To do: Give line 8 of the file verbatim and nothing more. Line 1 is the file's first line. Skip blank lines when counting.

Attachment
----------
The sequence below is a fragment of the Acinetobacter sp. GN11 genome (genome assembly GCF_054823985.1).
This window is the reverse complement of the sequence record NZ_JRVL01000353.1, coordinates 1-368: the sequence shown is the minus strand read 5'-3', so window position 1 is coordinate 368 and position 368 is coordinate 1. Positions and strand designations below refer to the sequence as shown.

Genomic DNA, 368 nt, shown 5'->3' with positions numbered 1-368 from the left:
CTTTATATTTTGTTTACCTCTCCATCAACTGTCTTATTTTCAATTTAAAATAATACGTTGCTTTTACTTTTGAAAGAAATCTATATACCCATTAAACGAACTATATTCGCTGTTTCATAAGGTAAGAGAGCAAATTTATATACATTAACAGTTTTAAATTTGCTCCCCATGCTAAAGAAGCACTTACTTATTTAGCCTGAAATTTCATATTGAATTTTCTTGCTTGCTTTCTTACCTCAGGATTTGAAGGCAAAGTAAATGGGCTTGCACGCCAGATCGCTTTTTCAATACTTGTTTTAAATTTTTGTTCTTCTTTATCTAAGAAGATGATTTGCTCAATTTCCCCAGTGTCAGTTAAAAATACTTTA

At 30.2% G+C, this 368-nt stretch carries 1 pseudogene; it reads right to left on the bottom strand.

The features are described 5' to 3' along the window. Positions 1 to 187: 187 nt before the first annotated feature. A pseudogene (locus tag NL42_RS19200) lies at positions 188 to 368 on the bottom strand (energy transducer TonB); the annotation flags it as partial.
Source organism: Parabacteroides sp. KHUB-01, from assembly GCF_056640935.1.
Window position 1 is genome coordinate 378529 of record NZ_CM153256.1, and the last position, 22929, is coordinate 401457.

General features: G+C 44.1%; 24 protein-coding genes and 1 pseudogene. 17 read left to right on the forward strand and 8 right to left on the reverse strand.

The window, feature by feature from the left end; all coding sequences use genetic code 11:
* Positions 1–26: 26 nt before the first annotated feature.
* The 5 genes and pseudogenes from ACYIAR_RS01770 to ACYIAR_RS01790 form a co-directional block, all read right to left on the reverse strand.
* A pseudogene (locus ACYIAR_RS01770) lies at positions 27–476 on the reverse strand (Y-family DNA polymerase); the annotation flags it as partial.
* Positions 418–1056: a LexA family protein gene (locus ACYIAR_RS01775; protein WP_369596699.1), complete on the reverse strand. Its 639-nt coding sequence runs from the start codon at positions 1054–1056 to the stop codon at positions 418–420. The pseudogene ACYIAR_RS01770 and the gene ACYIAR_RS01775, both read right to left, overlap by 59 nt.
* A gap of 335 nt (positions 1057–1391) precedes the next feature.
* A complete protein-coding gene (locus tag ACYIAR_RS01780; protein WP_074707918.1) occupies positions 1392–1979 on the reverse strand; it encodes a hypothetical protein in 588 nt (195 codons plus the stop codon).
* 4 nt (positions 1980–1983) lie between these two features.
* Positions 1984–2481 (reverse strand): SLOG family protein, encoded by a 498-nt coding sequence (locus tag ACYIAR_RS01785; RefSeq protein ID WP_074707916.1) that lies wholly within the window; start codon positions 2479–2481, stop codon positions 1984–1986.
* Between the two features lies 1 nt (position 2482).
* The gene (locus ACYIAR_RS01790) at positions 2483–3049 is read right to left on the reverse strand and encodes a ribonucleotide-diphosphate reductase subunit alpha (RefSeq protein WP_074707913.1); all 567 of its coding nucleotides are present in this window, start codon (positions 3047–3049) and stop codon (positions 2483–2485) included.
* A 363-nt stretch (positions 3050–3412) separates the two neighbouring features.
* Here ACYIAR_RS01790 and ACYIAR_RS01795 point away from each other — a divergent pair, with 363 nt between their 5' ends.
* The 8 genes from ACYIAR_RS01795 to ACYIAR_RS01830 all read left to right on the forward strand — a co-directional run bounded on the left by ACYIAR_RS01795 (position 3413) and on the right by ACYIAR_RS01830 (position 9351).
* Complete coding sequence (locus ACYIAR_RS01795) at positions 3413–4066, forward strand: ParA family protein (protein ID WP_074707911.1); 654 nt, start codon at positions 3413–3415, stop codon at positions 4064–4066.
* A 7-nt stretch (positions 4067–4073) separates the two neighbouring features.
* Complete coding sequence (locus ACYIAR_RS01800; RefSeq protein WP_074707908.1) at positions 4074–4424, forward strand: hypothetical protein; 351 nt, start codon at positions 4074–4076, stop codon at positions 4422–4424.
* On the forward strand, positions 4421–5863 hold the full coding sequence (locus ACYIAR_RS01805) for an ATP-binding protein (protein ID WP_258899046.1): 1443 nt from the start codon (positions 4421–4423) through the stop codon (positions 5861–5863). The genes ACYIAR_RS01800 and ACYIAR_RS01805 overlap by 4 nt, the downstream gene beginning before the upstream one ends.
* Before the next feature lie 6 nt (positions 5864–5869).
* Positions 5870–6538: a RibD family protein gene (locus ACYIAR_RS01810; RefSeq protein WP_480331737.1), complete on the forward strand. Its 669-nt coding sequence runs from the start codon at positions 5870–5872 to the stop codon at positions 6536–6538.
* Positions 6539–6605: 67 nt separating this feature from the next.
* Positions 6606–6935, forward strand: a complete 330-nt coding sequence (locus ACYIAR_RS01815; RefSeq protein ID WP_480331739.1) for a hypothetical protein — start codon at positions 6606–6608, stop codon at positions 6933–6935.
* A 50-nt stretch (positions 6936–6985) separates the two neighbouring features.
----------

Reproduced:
Window position 1 is genome coordinate 378529 of record NZ_CM153256.1, and the last position, 22929, is coordinate 401457.